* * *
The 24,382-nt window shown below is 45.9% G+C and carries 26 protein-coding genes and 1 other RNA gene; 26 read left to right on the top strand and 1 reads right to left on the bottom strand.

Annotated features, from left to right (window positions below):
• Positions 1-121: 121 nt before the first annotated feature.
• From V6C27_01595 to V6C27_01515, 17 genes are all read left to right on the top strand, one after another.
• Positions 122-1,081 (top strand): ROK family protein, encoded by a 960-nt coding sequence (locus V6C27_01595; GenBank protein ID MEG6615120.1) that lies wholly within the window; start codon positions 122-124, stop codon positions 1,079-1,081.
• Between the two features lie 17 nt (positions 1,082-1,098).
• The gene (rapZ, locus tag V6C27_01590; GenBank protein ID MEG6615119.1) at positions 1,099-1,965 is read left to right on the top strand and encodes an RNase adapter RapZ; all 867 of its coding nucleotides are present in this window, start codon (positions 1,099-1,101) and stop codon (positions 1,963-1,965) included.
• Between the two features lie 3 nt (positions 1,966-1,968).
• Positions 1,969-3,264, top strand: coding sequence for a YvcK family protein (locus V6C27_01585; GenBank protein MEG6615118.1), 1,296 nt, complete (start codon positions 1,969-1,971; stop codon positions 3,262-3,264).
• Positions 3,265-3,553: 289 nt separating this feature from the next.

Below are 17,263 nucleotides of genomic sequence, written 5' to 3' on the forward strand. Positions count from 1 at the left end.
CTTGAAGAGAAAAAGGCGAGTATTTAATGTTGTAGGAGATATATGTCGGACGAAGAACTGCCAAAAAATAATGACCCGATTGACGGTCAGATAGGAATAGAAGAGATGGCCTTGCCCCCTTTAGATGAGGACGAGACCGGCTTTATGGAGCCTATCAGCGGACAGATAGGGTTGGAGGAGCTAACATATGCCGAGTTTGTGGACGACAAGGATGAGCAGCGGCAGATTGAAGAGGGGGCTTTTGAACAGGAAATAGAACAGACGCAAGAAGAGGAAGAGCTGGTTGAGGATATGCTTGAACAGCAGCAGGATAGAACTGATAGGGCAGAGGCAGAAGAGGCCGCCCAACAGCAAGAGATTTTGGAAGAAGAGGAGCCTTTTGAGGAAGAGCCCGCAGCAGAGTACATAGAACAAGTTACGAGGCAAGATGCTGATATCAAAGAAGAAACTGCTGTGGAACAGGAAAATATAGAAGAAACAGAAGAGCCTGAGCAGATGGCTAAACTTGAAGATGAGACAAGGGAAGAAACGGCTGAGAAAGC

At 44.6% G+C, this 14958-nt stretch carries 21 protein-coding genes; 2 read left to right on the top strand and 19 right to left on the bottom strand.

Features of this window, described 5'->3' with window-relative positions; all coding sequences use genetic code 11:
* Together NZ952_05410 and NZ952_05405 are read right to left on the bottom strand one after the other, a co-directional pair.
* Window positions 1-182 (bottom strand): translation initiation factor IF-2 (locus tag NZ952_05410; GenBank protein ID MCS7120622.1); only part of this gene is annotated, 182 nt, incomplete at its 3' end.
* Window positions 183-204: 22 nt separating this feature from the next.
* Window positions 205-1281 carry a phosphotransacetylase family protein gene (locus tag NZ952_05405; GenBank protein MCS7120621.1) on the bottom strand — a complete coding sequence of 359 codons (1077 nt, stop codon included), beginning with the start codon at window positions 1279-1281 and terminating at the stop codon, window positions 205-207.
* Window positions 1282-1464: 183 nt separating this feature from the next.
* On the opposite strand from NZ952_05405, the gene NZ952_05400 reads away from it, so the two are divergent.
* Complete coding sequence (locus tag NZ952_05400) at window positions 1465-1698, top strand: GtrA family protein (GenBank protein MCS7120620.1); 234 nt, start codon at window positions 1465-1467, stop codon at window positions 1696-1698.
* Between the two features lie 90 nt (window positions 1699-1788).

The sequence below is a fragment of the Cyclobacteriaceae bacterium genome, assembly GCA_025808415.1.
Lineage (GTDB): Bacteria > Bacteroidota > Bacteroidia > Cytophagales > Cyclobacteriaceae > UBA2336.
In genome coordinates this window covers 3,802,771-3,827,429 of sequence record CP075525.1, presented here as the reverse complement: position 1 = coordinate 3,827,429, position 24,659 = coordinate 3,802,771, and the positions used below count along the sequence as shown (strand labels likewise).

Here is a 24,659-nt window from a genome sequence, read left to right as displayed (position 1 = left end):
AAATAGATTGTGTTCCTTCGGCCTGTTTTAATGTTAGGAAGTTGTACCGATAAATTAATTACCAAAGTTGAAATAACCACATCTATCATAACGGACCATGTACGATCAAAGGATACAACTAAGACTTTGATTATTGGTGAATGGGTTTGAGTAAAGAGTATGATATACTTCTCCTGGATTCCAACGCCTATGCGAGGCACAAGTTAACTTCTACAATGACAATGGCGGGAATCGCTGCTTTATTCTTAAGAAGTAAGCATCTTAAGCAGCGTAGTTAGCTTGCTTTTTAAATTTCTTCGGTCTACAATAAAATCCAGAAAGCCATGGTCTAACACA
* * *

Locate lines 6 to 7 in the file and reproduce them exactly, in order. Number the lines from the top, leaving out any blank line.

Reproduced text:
• Between the two features lie 17 nt (positions 1,082-1,098).
• The gene (rapZ, locus tag V6C27_01590; GenBank protein ID MEG6615119.1) at positions 1,099-1,965 is read left to right on the top strand and encodes an RNase adapter RapZ; all 867 of its coding nucleotides are present in this window, start codon (positions 1,099-1,101) and stop codon (positions 1,963-1,965) included.